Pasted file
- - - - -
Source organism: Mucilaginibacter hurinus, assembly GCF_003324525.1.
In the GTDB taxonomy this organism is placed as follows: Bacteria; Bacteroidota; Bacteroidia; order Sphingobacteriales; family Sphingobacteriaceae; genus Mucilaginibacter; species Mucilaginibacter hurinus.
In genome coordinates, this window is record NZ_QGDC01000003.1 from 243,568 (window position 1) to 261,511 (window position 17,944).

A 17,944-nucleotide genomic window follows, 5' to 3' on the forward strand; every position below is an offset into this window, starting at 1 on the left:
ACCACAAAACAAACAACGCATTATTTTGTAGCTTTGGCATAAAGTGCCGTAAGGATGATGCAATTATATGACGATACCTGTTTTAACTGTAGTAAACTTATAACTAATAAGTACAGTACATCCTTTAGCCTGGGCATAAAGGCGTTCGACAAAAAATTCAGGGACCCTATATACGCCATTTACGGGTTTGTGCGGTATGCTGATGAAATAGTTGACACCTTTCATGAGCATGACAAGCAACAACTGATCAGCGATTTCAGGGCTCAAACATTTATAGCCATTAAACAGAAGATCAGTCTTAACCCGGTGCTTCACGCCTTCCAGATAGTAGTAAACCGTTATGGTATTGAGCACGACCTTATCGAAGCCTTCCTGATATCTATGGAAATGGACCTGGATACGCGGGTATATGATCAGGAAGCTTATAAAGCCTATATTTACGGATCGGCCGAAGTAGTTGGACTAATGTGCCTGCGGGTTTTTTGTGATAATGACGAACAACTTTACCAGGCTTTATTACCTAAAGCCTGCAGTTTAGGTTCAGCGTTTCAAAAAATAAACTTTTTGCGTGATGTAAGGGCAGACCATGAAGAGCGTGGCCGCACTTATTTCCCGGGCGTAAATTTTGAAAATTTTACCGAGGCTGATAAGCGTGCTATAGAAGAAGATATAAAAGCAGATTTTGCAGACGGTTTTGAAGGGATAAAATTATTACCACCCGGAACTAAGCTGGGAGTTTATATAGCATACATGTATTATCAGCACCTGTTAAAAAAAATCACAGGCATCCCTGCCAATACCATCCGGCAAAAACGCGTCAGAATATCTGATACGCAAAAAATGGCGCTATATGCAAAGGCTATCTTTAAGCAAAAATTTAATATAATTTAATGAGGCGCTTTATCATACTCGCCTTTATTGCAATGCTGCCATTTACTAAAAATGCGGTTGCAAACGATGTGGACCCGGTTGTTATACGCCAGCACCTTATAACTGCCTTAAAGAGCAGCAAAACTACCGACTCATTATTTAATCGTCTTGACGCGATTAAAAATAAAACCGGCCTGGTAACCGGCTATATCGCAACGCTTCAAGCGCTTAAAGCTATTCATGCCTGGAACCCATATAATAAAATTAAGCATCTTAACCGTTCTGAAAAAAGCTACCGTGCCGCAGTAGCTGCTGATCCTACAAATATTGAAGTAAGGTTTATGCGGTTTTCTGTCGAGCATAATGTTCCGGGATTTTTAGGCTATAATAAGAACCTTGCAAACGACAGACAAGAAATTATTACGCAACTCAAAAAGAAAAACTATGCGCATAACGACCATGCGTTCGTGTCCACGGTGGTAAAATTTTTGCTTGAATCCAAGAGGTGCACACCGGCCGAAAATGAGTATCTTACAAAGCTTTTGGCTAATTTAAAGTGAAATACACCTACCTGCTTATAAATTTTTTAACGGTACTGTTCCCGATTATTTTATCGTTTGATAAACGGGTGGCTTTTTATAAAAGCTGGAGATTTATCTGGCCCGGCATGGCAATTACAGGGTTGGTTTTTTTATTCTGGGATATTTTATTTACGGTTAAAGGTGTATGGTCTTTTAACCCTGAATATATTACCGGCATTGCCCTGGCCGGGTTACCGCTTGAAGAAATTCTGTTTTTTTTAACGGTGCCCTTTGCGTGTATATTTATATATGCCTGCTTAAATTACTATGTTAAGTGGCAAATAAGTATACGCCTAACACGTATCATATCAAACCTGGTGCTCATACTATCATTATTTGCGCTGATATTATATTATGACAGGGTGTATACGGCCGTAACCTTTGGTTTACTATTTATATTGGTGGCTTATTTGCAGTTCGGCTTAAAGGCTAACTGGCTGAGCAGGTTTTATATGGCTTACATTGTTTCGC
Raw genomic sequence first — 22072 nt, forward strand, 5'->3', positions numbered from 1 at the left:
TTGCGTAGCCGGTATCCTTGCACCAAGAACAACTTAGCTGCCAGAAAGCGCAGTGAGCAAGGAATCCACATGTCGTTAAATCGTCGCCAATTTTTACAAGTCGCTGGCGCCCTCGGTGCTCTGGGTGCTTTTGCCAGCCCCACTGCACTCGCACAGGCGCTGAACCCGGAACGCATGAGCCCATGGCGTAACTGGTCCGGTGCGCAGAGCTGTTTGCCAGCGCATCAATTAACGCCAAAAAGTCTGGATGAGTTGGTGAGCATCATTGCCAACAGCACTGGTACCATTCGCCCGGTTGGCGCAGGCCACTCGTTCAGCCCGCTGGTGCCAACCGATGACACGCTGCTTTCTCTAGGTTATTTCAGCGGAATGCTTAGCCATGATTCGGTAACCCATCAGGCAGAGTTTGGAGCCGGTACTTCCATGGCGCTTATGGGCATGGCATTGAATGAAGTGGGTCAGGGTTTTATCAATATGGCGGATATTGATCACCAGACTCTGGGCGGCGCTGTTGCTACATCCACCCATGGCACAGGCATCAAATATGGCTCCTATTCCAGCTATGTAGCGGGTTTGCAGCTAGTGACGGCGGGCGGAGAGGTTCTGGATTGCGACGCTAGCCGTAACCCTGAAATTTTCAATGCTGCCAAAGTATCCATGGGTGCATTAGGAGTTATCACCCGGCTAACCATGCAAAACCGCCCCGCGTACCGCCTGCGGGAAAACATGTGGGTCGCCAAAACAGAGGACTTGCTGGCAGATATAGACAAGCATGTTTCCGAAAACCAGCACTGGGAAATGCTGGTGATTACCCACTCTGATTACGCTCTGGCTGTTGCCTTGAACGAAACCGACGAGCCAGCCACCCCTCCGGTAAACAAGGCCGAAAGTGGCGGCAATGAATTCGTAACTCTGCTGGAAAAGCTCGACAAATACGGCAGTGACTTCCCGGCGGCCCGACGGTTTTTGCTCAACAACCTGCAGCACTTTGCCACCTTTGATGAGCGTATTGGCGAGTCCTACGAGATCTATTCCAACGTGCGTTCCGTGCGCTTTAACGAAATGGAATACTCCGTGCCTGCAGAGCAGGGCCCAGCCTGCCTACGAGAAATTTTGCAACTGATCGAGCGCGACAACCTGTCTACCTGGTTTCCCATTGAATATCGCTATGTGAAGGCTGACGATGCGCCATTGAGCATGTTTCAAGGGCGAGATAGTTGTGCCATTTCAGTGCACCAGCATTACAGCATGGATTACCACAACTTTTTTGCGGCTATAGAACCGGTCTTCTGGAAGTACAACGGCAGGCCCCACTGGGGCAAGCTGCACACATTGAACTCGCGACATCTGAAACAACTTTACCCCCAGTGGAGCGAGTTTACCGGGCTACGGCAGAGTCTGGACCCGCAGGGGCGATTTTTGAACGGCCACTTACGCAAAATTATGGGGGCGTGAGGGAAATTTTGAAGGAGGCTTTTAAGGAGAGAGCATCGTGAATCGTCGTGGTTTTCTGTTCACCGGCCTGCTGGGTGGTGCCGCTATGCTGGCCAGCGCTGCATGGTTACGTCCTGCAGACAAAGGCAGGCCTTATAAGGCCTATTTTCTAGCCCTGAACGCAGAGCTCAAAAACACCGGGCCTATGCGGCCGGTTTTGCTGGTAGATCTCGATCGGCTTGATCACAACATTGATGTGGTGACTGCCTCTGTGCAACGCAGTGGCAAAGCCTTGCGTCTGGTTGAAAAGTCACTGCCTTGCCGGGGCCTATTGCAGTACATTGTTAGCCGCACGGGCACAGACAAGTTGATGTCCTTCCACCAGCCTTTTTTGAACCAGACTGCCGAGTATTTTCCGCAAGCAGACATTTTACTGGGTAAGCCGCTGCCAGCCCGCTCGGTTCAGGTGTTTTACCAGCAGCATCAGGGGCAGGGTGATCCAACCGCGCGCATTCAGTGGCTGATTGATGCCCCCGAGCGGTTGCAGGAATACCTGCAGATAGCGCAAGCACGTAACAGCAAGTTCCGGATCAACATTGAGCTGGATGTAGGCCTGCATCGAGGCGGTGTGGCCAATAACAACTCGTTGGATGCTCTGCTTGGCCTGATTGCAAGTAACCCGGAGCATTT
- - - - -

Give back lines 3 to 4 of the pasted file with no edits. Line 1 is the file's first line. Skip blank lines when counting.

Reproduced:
In genome coordinates, this window is record NZ_QGDC01000003.1 from 243,568 (window position 1) to 261,511 (window position 17,944).

A 17,944-nucleotide genomic window follows, 5' to 3' on the forward strand; every position below is an offset into this window, starting at 1 on the left: